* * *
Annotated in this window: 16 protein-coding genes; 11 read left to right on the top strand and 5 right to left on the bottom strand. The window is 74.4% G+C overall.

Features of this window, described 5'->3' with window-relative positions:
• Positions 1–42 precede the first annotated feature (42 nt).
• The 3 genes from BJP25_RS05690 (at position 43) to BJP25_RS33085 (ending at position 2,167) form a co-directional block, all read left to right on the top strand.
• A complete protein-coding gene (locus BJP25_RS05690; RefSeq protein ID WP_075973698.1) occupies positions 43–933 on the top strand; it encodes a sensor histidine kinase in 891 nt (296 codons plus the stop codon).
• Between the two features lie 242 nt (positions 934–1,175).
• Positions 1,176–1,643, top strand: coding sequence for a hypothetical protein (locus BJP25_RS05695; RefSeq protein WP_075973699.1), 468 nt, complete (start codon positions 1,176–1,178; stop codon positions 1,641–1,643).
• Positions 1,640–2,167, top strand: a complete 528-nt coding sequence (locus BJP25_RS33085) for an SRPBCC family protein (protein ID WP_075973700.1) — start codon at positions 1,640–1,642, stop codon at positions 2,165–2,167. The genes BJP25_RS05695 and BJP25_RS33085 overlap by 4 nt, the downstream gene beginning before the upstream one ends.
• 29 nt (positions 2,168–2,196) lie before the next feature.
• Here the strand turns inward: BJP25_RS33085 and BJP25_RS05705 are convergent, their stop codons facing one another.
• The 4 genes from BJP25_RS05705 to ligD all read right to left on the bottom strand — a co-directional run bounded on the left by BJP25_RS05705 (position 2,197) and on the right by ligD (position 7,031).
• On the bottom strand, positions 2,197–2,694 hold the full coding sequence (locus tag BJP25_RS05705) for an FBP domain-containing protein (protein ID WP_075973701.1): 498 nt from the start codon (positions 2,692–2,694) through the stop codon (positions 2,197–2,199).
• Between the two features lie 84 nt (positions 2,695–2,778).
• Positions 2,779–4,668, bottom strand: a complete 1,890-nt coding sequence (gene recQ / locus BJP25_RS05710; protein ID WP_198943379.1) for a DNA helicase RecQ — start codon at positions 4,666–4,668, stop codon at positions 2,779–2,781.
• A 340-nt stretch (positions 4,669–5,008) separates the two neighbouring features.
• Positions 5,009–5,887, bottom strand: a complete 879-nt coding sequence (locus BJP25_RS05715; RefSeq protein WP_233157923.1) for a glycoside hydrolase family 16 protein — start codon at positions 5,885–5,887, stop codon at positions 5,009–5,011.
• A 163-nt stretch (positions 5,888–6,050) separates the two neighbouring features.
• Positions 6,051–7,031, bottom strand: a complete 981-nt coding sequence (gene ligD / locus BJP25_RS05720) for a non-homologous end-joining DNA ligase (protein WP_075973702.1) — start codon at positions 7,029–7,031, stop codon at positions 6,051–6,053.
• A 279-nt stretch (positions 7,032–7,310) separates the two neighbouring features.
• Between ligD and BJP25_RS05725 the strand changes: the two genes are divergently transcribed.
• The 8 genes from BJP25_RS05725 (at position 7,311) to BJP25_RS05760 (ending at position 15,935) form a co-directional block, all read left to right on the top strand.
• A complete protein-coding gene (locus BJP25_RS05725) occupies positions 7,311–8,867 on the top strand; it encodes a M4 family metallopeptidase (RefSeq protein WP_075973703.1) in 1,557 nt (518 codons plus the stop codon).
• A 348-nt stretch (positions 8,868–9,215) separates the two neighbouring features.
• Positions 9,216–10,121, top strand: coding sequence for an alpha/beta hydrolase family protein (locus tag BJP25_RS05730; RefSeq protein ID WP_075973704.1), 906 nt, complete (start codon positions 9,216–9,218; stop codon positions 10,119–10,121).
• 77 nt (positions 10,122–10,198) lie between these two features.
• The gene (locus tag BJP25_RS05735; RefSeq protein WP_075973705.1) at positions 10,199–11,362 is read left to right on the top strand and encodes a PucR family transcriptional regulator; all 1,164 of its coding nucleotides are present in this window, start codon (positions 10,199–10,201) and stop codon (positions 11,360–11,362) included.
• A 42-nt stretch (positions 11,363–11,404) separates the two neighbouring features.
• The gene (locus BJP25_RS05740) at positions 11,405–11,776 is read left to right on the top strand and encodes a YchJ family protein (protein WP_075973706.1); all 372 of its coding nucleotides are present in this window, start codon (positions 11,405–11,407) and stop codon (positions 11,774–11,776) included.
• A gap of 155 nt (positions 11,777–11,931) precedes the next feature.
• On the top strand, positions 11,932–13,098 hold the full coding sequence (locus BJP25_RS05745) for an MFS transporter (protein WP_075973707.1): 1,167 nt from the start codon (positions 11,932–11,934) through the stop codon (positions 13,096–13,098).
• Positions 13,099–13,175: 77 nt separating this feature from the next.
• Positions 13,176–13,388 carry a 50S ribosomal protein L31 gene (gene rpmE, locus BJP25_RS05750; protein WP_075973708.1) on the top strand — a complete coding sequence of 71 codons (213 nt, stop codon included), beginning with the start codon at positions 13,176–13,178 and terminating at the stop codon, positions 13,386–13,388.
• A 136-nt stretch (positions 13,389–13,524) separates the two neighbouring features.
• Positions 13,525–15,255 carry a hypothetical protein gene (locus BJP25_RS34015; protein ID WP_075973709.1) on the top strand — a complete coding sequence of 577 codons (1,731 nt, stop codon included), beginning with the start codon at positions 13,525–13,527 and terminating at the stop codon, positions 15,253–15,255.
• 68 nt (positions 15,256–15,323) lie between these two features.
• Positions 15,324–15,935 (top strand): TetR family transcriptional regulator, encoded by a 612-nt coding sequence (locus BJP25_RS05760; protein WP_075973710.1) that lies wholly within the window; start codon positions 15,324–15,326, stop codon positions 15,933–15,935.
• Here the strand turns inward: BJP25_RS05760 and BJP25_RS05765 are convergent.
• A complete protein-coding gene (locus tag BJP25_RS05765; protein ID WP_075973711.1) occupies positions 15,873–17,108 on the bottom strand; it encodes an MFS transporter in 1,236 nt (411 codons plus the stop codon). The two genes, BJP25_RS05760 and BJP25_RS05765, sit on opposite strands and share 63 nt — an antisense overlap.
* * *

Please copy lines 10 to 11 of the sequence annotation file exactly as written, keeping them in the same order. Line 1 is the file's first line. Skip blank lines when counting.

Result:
• Here the strand turns inward: BJP25_RS33085 and BJP25_RS05705 are convergent, their stop codons facing one another.
• The 4 genes from BJP25_RS05705 to ligD all read right to left on the bottom strand — a co-directional run bounded on the left by BJP25_RS05705 (position 2,197) and on the right by ligD (position 7,031).